May Contain Spoilers
Since we will soon see the end of Harlequin’s Love Inspired Historical line, I have been reading them as the library acquires them. There is always a waitlist for them, so I don’t understand why Harlequin is pulling the plug on the line, but it is what it is. I happened to be browsing the catalog when Frontier Want Ad Bride was added, so I was the first to check it out.
I don’t know why I enjoy the mail order bride books so much. It would be extremely stressful to marry a guy you didn’t know, and to put your life and well being in his hands. Thank goodness it always works out for the Harlequin heroines, but I have serious doubts about it working as smoothly in real life. Most of the young brides have no other economic choice but to marry a stranger and hope for the best.
Judith has traveled to Wisconsin to marry Asa Brant. They have been writing letters to each other since the fall, and now that it’s spring and the boats can ply the rivers again, Judith and her sister Emma have made the journey to Pepin to marry their prospective husbands. They have been forced to this drastic measure because their brother’s nasty wife has run them out of the family home.
When they arrive at Pepin, Emma learns that her husband to be, Mason, had urgent business and had to leave town. Judith, meanwhile, is dismayed to learn that she is expected to marry Asa right now. She expected a short period to get to know him better, but the townsfolk have assembled at the school house, and before you know it, they are Mr. and Mrs. Asa Brant.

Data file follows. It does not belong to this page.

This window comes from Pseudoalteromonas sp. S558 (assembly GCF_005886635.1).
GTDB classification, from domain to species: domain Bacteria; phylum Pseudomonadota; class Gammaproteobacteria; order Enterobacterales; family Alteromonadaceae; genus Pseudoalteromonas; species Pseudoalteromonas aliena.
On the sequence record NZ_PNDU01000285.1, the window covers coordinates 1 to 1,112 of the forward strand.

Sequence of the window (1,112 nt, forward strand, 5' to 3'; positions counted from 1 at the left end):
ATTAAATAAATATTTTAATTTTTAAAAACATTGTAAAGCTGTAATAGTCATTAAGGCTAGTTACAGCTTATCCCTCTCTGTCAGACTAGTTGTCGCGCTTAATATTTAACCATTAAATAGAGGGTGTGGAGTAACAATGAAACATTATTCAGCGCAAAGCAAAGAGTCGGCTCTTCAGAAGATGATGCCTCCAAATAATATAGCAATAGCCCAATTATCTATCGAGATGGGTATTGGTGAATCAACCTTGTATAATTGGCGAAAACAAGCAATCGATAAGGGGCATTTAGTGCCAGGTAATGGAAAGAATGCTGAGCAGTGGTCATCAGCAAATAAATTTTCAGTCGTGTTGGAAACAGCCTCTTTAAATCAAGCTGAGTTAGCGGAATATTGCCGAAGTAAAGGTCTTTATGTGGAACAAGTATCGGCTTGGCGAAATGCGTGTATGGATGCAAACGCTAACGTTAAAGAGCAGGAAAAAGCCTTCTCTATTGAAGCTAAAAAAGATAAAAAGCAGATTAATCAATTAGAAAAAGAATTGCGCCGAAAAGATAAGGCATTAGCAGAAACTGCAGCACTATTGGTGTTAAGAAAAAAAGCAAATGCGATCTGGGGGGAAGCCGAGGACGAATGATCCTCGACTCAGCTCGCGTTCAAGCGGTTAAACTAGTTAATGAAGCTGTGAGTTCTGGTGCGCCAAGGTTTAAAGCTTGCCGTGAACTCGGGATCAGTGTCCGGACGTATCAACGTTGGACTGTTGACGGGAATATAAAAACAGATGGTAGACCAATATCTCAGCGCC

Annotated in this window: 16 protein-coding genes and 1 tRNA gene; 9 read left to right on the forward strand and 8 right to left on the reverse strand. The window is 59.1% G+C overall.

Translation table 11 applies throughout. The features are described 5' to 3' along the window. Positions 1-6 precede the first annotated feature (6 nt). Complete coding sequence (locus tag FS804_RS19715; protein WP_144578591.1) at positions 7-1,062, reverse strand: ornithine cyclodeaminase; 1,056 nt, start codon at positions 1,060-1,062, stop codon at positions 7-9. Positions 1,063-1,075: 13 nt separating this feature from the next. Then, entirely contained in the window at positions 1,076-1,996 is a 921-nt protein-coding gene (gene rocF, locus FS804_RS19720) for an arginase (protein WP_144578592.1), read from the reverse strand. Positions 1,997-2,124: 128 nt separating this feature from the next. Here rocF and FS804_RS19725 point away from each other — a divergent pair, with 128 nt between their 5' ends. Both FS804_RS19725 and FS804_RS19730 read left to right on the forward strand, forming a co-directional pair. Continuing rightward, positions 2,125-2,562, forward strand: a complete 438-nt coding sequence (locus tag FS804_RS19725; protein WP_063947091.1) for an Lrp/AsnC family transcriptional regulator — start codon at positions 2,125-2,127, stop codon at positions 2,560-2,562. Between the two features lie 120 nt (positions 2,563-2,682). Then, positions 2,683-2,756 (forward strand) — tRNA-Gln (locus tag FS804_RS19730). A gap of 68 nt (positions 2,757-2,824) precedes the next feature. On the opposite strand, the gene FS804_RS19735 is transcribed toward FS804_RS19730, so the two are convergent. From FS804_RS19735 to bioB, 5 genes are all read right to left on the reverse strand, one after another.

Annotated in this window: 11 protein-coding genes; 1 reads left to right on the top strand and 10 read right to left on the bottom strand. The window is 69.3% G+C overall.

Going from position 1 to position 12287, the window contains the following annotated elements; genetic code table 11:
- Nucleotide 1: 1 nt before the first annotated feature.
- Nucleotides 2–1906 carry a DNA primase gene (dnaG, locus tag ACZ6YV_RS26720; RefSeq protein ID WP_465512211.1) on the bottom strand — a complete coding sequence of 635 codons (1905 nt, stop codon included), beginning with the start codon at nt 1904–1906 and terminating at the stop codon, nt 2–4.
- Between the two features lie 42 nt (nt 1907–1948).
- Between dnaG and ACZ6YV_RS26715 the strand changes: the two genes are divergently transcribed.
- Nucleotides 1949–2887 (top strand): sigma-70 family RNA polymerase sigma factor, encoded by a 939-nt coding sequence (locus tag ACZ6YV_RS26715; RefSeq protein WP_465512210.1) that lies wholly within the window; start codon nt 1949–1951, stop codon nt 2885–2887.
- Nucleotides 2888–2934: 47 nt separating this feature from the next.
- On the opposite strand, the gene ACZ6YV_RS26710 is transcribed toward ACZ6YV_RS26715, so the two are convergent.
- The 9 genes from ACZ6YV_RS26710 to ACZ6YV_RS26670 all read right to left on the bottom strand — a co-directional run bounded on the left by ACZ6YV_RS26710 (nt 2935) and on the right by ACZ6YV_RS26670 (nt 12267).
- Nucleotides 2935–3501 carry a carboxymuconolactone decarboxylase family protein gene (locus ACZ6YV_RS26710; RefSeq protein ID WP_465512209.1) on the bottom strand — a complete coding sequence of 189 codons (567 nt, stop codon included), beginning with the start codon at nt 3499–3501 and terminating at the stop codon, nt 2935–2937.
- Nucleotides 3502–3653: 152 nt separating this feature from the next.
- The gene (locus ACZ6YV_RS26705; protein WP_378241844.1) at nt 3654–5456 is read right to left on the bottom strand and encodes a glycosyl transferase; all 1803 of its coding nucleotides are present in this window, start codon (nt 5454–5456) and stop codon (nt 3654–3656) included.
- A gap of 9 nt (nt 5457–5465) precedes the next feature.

I enjoyed this book a lot. Asa is struggling with PTSD, and it’s keeping him from forming a relationship with his new bride. He is suffering from survivor’s guilt after half of his men died at Gettysburg. He thinks he isn’t worthy of love, and that he can never atone for the orders that caused the deaths of so many of his men.
Judith was a bit annoying when she wished she were prettier. Constantly. She thought that her looks were holding Asa back. When two abused children end up in their care, Judith has more than herself to worry about. When she set aside her insecurities and understood that the only person she had any control over was herself, I really liked her. She slowly began to understand that Asa’s emotional distance stemmed from the war, and she understood that patience might solve some of their issues. Instead of confronting him, she gave him the space he needed to put his guilt into perspective. Having the children around helped both of them see beyond their own needs. Uniting under a common cause, keeping the kids safe from their abuser, allowed them to grow closer as a couple.
Frontier Want Ad Bride kept me happily turning the pages of my Kindle. Judith matured into an emotionally supportive woman determined to make a new family for herself, while helping to bring comfort to her new husband, her father, and her equally unhappy brother. I look forward to reading more books by this author.
Grade: 4.25 stars
Review copy borrowed from my local library
About the book
Bride by Mail
Mail-order bride Judith Jones has barely arrived in Pepin, Wisconsin, before she’s whisked away to prepare for her wedding to Asa Brant. Though something about Asa seems so familiar, how do two strangers become husband and wife? Especially when Judith senses Asa’s hidden sorrow. His kindness in helping two young orphans could win her heart…if only he’d open up to her.
Determined to start over after four years of brutal war, Asa moved away and sent for a mail-order bride. He had no idea the woman answering his ad would be the sister of his former soldier in arms. The less he reveals, the fewer painful memories there are to confront. But Judith’s compassion—and two loving children—might just show them the path to true happiness…